Cornelius and the Angel
The Techniques of John La Farge:
Cornelius and the Angel
Attributed to John La Farge
Cornelius and the Angel
ATTRIBUTED TO JOHN LA FARGE
Types of glass: 1. Opalescent 2. Granite 3. Striated 4. Nodular
Painting on faces, hands, and feet
The encounter between Cornelius and the angel has been depicted in paintings and stained glass windows by various artists, including Tiffany and Mary Tillinghast. Tiffany Studios created at least four design variations on the theme, and there are at least seven Cornelius and the Angel windows in New York alone.
John La Farge created windows rich in detail like this one. Although the figures fill most of the space, the setting is made complete by the multitude of other features, including the column, the table, the gold oil lamp, the basket, the scrolls, the sky, and the stone wall.
As in this window, La Farge did not typically use drapery glass. Instead, he used many small pieces of multi-colored glass to depict the folds and draping of the clothing. He did so as skillfully as other artists who used drapery glass or paint for this purpose.
Notice how the artist created another point of interest by bringing to the forefront of the scene the smoke coming from the oil lamp.
BIBLICAL STORY OF THE WINDOW
This window depicts the biblical story in which an angel visits Cornelius and tells him to seek out Peter. Cornelius was a centurion, a Roman mercenary who commanded a century or group of at least one hundred men. According to scriptures:
3 One day at about three in the afternoon he had a vision. He distinctly saw an angel of God, who came to him and said, “Cornelius!” 4 Cornelius stared at him in fear. “What is it, Lord?” he asked. The angel answered, “Your prayers and gifts to the poor have come up as a memorial offering before God. 5 Now send men to Joppa to bring back a man named Simon who is called Peter. (Acts 10: 3–5)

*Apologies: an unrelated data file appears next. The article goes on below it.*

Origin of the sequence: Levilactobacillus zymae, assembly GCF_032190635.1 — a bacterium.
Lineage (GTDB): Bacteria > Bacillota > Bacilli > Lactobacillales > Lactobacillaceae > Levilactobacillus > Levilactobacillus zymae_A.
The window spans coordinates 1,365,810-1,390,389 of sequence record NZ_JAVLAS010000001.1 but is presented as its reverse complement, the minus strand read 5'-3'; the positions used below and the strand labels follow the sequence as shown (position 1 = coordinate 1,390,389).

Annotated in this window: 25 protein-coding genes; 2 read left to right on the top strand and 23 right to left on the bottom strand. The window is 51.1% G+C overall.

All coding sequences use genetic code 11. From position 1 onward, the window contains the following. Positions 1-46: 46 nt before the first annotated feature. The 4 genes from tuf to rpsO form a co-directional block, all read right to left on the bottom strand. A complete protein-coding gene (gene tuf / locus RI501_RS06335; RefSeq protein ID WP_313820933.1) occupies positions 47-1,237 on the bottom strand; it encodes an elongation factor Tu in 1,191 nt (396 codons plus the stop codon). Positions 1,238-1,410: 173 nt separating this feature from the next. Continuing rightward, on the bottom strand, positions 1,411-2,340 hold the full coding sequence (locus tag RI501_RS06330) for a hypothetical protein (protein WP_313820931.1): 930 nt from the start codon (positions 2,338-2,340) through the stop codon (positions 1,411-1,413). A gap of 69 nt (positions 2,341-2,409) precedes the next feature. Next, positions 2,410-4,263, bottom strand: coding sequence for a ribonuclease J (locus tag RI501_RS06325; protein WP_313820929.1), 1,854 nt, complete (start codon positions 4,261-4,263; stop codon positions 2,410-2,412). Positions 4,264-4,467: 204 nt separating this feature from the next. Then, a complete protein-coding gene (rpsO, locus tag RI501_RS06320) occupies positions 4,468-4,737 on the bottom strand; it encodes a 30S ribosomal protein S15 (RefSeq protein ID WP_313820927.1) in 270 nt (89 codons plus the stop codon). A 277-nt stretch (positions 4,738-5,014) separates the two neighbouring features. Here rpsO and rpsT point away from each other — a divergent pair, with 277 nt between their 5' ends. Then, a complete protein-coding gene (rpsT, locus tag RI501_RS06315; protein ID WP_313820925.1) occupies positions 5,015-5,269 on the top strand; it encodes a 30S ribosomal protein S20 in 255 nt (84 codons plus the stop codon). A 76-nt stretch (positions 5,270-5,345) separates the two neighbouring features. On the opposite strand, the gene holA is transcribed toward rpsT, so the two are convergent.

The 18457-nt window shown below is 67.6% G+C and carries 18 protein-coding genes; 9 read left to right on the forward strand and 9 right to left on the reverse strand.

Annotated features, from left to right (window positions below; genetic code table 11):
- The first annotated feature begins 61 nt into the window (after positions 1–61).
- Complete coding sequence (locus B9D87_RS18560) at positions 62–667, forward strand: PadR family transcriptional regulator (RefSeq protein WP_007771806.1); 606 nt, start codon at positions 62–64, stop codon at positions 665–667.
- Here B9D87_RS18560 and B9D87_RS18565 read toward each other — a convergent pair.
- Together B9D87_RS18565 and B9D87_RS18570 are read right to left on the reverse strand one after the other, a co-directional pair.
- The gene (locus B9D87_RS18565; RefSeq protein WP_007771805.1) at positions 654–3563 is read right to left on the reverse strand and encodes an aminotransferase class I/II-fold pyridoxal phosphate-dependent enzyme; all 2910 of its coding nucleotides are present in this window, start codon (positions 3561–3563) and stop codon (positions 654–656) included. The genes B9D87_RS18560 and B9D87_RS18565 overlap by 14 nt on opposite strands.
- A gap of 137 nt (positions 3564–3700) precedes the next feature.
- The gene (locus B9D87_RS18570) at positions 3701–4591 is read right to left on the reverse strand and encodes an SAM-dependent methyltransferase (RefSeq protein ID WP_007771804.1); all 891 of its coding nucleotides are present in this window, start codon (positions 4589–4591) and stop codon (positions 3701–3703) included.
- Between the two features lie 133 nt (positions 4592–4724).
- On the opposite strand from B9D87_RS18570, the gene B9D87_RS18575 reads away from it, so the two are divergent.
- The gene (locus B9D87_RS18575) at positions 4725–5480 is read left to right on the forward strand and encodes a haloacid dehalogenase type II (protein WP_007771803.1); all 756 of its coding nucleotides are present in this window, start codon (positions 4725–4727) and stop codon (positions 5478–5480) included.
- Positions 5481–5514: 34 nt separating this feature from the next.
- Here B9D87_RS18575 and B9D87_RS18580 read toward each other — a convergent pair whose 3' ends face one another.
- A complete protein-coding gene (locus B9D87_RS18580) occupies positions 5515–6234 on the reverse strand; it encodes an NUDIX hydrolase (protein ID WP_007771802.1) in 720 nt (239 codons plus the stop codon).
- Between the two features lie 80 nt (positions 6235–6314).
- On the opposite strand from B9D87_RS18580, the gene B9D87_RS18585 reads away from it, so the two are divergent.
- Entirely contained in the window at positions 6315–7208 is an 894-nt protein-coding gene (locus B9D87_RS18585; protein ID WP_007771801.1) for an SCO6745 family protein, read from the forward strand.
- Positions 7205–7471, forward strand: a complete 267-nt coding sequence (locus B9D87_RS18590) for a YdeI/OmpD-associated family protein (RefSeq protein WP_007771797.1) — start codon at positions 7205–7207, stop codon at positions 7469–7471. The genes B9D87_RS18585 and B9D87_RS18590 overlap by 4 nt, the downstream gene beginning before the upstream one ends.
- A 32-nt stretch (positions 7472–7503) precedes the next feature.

Peter came to the home of Cornelius and spoke to a group of people about Jesus. They became the first Gentile converts to Christianity.
John La Farge (1835-1910)
John Frederick Lewis Joseph La Farge showed incredible range as an artist: He was a painter, decorator, author, poet, art critic, inventor of opalescent stained glass windows, and founder of American mural painting. He was born in New York City in 1835. And he was probably the most talented artist of those who eventually became part of the American School of Stained Glass. During his career, La Farge created some 300 documented stained glass windows, about 1,200 watercolors, 250 oil paintings, and a dozen mural projects.
In 1876, he began creating murals for Trinity Church in Boston. His work there cemented his reputation as a major decorative artist. His murals were stunning. La Farge also created five stained glass windows for the church between 1883 and 1902, some of which are considered masterpieces. During this period, he also received other prestigious stained glass commissions, including the houses of William H. Vanderbilt and Cornelius Vanderbilt II and the Darius Ogden Mills house all in New York and Memorial Hall at Harvard University.
The greatest innovator in the medium of stained glass, La Farge was the first to develop opalescent glass for windows, receiving a patent in 1880, and he pioneered the use of thin copper wire or foil to replace heavy lead lines. He also successfully used a layering technique called plating. Additionally, La Farge expanded the subject matter of stained glass windows. For example, he was the first to incorporate elaborate, large-scale flowers in glass. La Farge was also the first to incorporate molded glass jewels in his windows. He was influenced by Japanese art as well as the brilliant colors and realism of the Pre-Raphaelites.
La Farge won a first-class medal and the French Legion of Honor at the 1889 Exposition Universelle in Paris for his The Sealing of the Twelve Tribes window. It was later installed at Trinity Church in Buffalo, New York, where it is still located. Our collection includes another version of this window by La Farge.
La Farge and Tiffany were the two major stained glass artists of the American School. Both used opalescent glass and layering techniques, but their work had key differences. La Farge closely supervised his artists, while Tiffany had a larger, more independent staff. Tiffany approved the initial designs and the final products. But neither artist personally fabricated his windows. Tiffany and La Farge also differed in their use of painting on windows. La Farge had superior painting skills. He used painting on glass if it improved the pictorial effect of a window. Tiffany did not personally paint on his windows. But he hired extremely talented artists, such as Frederick Wilson, to complete this task.
La Farge continued his creative endeavors until his death. During his career, he had revolutionized the art of murals and stained glass.